This is the first year I have gotten any grapes on my vines, and although I don’t expect to actually get to eat any of them, between the Japanese beetles and the birds, not to mention the various diseases that grapes are prone to, I am still excited to see actual fruit forming on the vines that are growing over the arbor across my front walk.
My friend Frank Miranti, who was a gifted gardener and a generous person, gave me the cuttings early one spring after he had pruned his own well-established vines, and he wrote me a detailed email explaining how to care for them. He told me I should start by planting the whole bundle of cuttings together and let them send down their roots. He likely gave me a complicated formula of minerals and fertilizers to give them a good start. The next year I was to choose the 3-4 strongest and transplant them to where I wanted them to grow. That year he said I should just let the vines grow straight up, tying them to a string or some sort of support as they grew higher. The third year I was to determine what training system I wanted to follow and begin pruning the grapes, but his email said at that point he would just come over to my house and show me what to do. Unfortunately, by the time the vines were ready to be trained to a trellis or a fence, my dear friend Frank had died unexpectedly in his sleep.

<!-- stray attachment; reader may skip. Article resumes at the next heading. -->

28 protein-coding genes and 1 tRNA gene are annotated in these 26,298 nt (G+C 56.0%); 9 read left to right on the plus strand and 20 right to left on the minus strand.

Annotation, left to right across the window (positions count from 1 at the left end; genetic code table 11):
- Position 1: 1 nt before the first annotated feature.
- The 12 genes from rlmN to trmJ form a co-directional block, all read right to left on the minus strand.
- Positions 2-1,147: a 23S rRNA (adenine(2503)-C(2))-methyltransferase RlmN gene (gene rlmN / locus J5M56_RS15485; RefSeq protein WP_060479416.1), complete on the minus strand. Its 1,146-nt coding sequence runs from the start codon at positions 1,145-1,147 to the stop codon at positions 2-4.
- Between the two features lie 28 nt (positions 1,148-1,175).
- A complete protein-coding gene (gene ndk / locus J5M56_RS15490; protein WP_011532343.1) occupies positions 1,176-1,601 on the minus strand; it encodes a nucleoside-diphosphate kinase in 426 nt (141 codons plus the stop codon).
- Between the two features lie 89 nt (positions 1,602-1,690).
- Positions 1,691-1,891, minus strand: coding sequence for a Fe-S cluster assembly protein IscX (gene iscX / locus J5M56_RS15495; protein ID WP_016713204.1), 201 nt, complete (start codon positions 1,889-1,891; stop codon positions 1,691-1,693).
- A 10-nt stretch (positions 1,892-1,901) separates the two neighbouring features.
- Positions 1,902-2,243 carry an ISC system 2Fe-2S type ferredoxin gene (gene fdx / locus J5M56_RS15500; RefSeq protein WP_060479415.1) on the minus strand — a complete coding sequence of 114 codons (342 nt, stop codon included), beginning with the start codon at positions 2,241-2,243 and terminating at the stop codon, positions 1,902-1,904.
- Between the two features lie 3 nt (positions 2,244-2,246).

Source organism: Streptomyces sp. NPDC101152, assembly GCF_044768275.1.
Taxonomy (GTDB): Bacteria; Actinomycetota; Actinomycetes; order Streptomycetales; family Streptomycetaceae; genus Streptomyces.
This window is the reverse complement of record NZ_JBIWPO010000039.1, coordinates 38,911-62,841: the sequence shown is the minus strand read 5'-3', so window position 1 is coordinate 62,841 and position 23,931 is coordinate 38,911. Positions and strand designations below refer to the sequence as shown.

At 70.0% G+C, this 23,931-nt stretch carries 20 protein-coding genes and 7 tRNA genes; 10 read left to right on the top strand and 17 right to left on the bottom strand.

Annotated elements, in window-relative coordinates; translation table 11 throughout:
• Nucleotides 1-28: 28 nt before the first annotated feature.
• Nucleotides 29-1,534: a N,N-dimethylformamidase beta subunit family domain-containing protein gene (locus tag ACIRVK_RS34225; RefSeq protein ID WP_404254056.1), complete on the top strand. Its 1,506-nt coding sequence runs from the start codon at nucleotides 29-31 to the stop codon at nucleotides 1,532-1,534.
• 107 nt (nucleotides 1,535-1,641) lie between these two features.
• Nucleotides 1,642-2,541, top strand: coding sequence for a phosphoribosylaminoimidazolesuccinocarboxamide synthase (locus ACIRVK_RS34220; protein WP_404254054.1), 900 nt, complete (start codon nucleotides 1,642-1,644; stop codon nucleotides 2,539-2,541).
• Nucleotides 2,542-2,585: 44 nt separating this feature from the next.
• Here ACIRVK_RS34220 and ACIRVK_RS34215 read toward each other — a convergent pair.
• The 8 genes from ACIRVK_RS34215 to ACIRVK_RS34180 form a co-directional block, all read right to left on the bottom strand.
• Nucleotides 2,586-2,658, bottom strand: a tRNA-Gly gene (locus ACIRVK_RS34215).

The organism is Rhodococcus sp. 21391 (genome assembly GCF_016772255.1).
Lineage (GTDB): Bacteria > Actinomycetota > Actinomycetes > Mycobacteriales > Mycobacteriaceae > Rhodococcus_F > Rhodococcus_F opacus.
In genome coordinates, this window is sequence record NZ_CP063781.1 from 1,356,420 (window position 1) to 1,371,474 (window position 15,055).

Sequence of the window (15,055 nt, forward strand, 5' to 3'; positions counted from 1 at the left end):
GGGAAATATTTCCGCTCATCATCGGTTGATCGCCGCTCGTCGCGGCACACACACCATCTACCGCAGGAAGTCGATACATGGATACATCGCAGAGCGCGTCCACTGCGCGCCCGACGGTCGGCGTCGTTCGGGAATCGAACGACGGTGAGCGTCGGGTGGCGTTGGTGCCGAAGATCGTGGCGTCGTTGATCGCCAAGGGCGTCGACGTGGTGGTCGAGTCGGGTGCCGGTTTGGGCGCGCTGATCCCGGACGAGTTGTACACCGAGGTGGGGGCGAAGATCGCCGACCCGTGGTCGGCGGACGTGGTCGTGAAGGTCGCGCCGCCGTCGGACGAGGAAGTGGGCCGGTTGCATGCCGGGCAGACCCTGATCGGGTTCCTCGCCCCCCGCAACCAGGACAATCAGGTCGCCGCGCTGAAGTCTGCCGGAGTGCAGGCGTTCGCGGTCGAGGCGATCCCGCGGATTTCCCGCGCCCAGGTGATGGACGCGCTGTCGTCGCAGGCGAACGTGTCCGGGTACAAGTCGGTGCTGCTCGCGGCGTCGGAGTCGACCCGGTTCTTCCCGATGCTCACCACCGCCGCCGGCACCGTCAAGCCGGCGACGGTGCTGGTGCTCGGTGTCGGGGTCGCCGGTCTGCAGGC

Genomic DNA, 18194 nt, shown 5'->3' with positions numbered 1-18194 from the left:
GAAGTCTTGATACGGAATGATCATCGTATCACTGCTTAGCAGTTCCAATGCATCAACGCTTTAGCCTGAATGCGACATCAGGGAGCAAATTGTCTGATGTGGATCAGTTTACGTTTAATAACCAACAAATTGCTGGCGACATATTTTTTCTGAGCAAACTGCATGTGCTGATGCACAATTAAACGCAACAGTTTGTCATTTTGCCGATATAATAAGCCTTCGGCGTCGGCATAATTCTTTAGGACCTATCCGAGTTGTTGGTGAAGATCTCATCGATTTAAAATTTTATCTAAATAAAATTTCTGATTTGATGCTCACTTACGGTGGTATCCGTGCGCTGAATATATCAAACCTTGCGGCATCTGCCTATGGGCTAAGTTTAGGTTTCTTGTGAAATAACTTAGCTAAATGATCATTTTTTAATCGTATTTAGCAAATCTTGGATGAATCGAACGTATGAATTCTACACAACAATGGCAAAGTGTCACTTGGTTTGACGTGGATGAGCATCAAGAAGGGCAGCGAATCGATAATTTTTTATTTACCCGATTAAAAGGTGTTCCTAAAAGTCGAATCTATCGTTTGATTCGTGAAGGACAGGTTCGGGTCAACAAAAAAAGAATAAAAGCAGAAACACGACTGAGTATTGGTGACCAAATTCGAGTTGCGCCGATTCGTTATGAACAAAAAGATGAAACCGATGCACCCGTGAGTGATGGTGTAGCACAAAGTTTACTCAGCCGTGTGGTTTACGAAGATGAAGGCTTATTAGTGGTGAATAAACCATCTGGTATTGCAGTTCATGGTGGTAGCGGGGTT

Since Frank was no longer here to give advice, last year I went to a workshop and tour at Les Bourgeois Winery and learned just enough about viticulture to be even more impressed with Frank’s ability to grow grapes without resorting to a bunch of chemical sprays and fertilizers. I still haven’t actually pruned my vines (maybe next year), and I am this week fighting off an infestation of Japanese beetles and fretting over what appears to be some kind of fungus, but I consider the small green fruits a form of success. I hope Frank would have agreed.